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Hard-nosed Gomes stands his ground

The morning sun still arrives from the same direction. The grass is still green. The signs still read the same.

Nope. At first glance, there doesn't seem to be anything new about rightfield.

Except for this: At long last, Jonny Gomes owns it.

The Chosen Ones, Josh and Delmon and Elijah and Rocco, are all gone. One by one, they have been banished or bartered or busted or battered. Gomes is the last man standing.

Somehow, he has outlasted them all.

For Gomes, rightfield has never looked so much like his yard.

For the Rays, the desire has never been so great to see him stay there.

It has been a busy week for Gomes, what with baseball and a brawl and tackling drills and a two-game suspension. That's the thing about Gomes. No matter what is going on with the Rays these days, he seems to be in the middle.

Also, perhaps you noticed this: When Rocco Baldelli limped away to the disabled list, it was Gomes who inherited rightfield.

Right about now, Gomes, 27, would probably add the word "finally."

Who would have thought it? Gomes was never the Golden Boy, never the one who was promised tomorrow. He played hard, and there was muscle in his bat, but the Rays always seemed to have more heralded prospects and more gifted athletes in line ahead of him.

There was Hamilton. The first time Gomes saw him, he thought: "He's the greatest athlete I've ever seen."

There was Young. The first time Gomes saw him, he thought: "He's a major-league All-Star."

There was Baldelli. The first time Gomes saw him, he thought: "Woosh. He's a special, special player."

There was Dukes. The first time Gomes saw him, he thought: "He's a good baseball player, but I choose not to surround myself with guys like him."

And still, Gomes plugged and pushed and prodded. Perhaps that is why he is still here. Perhaps he was more relentless than the others.

Know this: There is nothing laid-back, nothing calm about Gomes. He lives his life as if there are two outs in the ninth and the bases are loaded and the bars are closing and the fuse is burning and the air is running out. He is all scar tissue and tattoos, and there is always one more beer and one more blonde in his future. He is an amplifier at a heavy metal concert, and the drums are never fast enough and the guitars are never loud enough. He is part Mike Alstott and part Andre Roy, part Halo and part Doomsday.

Also, he plays rightfield.

"Even when I was young, I was the kid who had to earn his way," Gomes said. "I was never the guy who was penned in no matter what. I had to earn my way. I never had a silver platter."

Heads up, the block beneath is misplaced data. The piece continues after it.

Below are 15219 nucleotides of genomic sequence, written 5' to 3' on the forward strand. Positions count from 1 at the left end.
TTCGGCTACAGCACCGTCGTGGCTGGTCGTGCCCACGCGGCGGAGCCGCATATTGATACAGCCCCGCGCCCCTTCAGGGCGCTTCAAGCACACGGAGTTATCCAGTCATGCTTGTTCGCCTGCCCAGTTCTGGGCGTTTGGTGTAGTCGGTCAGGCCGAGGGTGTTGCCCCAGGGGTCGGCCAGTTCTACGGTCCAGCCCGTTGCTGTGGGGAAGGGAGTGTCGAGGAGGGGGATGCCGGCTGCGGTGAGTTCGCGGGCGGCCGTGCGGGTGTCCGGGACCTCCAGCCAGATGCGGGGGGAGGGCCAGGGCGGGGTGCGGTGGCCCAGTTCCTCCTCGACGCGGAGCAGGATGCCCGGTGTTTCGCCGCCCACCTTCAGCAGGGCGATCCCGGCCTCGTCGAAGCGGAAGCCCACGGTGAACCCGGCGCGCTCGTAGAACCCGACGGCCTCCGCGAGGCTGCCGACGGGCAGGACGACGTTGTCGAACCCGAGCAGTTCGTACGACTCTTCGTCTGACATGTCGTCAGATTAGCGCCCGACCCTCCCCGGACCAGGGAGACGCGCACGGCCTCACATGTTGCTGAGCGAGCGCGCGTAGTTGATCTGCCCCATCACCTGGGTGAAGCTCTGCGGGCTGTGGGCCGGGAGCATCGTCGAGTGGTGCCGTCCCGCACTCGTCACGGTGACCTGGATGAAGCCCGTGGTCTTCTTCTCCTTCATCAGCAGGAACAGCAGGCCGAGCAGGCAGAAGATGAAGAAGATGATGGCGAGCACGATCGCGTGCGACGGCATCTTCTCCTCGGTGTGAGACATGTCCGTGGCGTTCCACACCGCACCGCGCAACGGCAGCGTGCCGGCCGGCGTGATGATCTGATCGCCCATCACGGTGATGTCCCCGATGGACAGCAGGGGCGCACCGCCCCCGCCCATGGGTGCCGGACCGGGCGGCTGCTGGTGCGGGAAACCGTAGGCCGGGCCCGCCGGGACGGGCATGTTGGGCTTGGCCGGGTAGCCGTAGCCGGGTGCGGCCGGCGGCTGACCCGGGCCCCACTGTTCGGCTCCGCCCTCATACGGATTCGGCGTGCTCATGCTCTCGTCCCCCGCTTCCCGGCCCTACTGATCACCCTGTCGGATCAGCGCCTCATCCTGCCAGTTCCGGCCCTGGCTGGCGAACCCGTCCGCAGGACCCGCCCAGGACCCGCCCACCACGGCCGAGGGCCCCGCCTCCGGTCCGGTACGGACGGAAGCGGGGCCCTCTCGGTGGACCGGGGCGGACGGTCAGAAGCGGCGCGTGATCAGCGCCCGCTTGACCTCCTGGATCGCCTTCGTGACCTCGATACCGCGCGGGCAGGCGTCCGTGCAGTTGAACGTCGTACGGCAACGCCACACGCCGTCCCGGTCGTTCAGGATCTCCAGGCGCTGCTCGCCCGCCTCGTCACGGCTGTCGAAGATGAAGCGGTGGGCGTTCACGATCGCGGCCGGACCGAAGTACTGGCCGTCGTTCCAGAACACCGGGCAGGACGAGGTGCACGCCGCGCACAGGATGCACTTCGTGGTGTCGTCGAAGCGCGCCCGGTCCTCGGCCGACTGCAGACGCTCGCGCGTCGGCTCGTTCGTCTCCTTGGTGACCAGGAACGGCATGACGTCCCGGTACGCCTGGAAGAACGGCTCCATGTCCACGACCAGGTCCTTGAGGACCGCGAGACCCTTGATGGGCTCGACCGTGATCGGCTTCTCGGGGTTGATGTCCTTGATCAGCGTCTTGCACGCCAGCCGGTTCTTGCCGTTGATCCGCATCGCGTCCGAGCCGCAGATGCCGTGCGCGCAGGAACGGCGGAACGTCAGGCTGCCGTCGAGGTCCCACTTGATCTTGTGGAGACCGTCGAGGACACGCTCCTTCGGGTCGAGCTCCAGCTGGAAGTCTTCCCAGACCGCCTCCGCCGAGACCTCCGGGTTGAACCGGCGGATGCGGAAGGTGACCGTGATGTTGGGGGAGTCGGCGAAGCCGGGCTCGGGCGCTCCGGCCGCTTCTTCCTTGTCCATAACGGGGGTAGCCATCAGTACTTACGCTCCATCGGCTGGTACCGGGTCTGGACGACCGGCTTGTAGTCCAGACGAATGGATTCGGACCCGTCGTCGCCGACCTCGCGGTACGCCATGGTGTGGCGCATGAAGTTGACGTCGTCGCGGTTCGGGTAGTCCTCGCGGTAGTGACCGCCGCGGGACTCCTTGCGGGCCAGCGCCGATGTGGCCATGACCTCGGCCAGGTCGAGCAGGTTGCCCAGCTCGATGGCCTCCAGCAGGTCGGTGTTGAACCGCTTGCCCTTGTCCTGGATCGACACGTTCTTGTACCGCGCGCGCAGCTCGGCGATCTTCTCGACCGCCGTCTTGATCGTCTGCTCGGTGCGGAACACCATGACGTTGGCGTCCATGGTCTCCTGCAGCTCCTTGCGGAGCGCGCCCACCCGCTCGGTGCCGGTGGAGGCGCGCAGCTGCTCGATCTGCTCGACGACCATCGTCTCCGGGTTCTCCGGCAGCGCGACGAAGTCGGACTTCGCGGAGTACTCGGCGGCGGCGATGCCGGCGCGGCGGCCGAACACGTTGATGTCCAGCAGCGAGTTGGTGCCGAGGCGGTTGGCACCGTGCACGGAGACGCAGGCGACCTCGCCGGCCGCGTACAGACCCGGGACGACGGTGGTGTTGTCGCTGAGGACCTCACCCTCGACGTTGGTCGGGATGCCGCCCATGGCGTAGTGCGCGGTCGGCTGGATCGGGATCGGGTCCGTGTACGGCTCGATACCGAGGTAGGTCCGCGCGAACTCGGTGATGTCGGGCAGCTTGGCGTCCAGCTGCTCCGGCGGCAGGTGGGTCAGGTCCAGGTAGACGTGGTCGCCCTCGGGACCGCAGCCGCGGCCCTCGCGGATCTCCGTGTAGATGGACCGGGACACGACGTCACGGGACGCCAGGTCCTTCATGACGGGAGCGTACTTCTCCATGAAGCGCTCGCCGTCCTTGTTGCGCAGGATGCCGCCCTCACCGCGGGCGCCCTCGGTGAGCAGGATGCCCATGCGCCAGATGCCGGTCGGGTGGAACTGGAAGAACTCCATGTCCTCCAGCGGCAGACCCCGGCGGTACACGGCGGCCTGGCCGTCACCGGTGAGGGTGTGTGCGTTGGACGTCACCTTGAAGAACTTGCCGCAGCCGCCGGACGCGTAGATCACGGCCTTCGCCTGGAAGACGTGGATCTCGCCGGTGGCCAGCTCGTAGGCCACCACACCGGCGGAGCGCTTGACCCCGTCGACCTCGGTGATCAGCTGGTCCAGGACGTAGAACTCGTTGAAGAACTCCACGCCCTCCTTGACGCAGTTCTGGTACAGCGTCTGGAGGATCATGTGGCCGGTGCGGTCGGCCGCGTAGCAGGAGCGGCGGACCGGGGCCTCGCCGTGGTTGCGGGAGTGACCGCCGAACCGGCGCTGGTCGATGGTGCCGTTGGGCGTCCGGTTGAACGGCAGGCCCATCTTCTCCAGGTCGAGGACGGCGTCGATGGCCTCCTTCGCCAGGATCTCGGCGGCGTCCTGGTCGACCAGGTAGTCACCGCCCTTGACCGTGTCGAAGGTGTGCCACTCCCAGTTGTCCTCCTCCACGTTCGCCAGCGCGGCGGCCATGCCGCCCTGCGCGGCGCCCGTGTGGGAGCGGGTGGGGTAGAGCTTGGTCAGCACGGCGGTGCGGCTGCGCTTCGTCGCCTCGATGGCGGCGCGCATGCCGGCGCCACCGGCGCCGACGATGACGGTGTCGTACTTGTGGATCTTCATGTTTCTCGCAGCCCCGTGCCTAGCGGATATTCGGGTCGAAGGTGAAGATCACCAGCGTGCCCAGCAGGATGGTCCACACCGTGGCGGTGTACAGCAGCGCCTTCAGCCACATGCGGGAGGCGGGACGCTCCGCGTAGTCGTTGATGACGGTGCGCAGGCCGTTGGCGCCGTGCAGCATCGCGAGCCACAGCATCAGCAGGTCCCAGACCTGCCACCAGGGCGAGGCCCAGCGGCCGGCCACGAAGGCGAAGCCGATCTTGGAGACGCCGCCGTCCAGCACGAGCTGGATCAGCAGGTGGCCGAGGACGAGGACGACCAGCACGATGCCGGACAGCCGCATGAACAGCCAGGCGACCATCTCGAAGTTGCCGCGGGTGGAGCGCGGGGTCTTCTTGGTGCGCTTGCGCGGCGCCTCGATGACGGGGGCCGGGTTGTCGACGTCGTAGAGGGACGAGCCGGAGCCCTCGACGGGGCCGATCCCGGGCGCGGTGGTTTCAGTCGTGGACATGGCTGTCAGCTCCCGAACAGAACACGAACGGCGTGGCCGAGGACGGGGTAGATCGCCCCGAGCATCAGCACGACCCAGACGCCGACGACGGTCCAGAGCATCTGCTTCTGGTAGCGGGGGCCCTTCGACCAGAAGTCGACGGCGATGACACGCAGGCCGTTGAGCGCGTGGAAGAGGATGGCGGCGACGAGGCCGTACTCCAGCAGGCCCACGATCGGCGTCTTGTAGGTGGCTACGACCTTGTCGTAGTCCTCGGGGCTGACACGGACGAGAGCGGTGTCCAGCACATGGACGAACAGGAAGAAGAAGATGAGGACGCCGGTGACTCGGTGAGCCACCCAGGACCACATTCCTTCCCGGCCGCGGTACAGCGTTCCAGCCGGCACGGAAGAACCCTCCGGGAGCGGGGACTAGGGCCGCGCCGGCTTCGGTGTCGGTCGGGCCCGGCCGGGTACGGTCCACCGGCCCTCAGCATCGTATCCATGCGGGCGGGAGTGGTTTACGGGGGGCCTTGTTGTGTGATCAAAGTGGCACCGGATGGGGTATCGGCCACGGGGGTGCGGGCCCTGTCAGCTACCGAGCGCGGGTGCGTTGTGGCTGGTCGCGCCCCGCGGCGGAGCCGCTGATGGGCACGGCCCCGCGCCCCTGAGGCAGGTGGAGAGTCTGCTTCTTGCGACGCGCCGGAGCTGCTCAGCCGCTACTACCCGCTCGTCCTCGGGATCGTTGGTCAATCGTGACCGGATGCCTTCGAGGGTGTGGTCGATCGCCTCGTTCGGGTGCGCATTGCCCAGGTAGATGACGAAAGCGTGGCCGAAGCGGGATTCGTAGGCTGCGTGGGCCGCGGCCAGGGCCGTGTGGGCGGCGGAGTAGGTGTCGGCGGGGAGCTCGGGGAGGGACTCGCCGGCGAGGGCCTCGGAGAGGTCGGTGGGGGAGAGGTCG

Now that it is Gomes' turn, there already is talk that the Rays will pursue another outfielder to share time with him. Of course they will. Gomes has hit .292 against lefties but only .223 against righties. The numbers suggest a platoon system.

Still, you get the feeling the Rays would love for Gomes to stake his claim to rightfield. His personality has infused the clubhouse. His fire has won over the grandstands. Who doesn't want to see what Gomes could do with five starts a week? Besides, perhaps, the Yankees.

"I came into camp wanting to play 162 games," Gomes said. "If the team wants to throw all of their eggs into my basket, I would appreciate it.

"I'm a streaky player right now. My ups are so high, but my lows are so low. I need to find the middle."

If he can, Gomes figures to be among the most popular of Rays. Most people appreciate a player who makes it the hard way. Besides, there is that Everyman quality to Gomes. You grew up with a guy just like him.

"He grew up in a lot of small towns," Rays manager Joe Maddon said of the fans' affinity for Gomes.

Perhaps it shouldn't be a surprise that Gomes has hung around longer than other outfielders. For him, growing up took a little surviving, too.

When he was 16, he got into a back seat on the left side of a car. There was no particular reason he chose to sit behind the driver. He could just have easily have gotten into the other side.

A few minutes later, the car crashed into a telephone pole. Adam Westcott, Gomes' best friend, died in the accident. If Gomes had been in the other back seat, it would have been him.

When he was 22, Gomes felt some chest pains. He went to sleep. The next day, on Christmas Eve, his chest still hurt. He thought about taking NyQuil and going back to sleep; no one wants to go to the hospital on Christmas Eve.

Instead, he went to the hospital. He was in the middle of a heart attack. If he had gone to sleep, doctors say, he would have died.

Perhaps that explains Gomes' full-speed, fast-forward approach to life. Perhaps he is making up for lost time. Perhaps he is cramming in all the life he can manage.

"If I sat in front of a psychiatrist," he said, grinning, "I would make his head spin."

Instead, Gomes rushes into the day. For now, rightfield is his.

If someone else wants to take it, they're in for a fight.

Hard-nosed Gomes stands his ground 03/15/08 [Last modified: Monday, March 17, 2008 11:18am]

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